Woah. So let me start this off by saying I have never finished a book so fast in my life. I finished it in a few hours– I literally couldn’t put it down. I think what really drew me into this book was they way it was written. The book is a compilation of letters written by the main character Charlie. He speaks directly to you, and brings you into the story. These letters describe his first year in High School and the struggles that come with it as well as memories of his Aunt and best friend.
This story really hit close to home and at times I was left with a lump in my throat. You easily become so attached to the characters and I was so eager to know what ill happen next. It at first seems like such a simplistic high school novel, but it has so much depth to it.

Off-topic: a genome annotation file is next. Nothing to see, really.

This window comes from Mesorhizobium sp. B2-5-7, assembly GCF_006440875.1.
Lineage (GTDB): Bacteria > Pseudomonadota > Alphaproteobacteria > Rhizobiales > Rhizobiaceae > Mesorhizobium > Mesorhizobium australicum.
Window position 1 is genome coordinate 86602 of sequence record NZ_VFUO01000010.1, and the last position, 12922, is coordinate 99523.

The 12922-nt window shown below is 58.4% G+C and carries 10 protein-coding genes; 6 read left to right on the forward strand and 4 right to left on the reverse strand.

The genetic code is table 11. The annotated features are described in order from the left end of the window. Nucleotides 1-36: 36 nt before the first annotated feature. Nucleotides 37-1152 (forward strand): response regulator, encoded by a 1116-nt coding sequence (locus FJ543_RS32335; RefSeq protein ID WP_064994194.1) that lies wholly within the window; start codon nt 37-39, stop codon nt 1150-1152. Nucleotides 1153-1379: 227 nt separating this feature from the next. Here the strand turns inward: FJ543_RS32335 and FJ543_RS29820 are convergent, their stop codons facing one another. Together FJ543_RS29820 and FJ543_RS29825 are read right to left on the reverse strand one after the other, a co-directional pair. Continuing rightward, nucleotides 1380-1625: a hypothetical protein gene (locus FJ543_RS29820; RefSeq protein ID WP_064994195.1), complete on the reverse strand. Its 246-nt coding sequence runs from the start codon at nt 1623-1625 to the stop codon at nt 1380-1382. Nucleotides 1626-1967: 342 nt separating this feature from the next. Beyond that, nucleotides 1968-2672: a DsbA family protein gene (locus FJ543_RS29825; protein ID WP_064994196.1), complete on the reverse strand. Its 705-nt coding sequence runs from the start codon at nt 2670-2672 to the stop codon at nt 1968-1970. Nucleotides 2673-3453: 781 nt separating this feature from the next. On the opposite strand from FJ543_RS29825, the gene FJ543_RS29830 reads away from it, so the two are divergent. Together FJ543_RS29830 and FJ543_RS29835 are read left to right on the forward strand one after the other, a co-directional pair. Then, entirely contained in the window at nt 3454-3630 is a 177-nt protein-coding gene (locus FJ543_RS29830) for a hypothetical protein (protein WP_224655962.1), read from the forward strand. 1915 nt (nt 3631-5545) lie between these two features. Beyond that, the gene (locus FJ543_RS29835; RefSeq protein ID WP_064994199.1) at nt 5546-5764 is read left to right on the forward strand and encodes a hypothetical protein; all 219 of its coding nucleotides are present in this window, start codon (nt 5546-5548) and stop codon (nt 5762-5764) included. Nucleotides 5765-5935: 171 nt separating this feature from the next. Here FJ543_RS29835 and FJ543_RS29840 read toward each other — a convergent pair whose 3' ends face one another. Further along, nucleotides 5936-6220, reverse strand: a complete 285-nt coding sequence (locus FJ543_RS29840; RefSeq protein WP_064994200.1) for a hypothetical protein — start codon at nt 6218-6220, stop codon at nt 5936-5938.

The most important message I took away from this book is to not compare yourself with others. It is a recurring theme through the book and I think this quote pretty much sums it all up:
“I think that if I ever have kids, and they are upset, I won’t tell them that people are starving in China or anything like that because it wouldn’t change the fact that they were upset. And even if somebody else has it much worse, that doesn’t really change the fact that you have what you have.”
This is such an important lesson that I wish I was raised with and that more people realized to be true. Growing up I always compared my struggles to what other people were going through, and believed that I didn’t have the right to get upset or complain or cry because other people have it much worse. I think this book helped me realize that we have to be focused on our own lives and well being and to “really be there”. And I’ll leave this review with one last quote that I really enjoyed:
“I would die for you, but I won’t live for you.”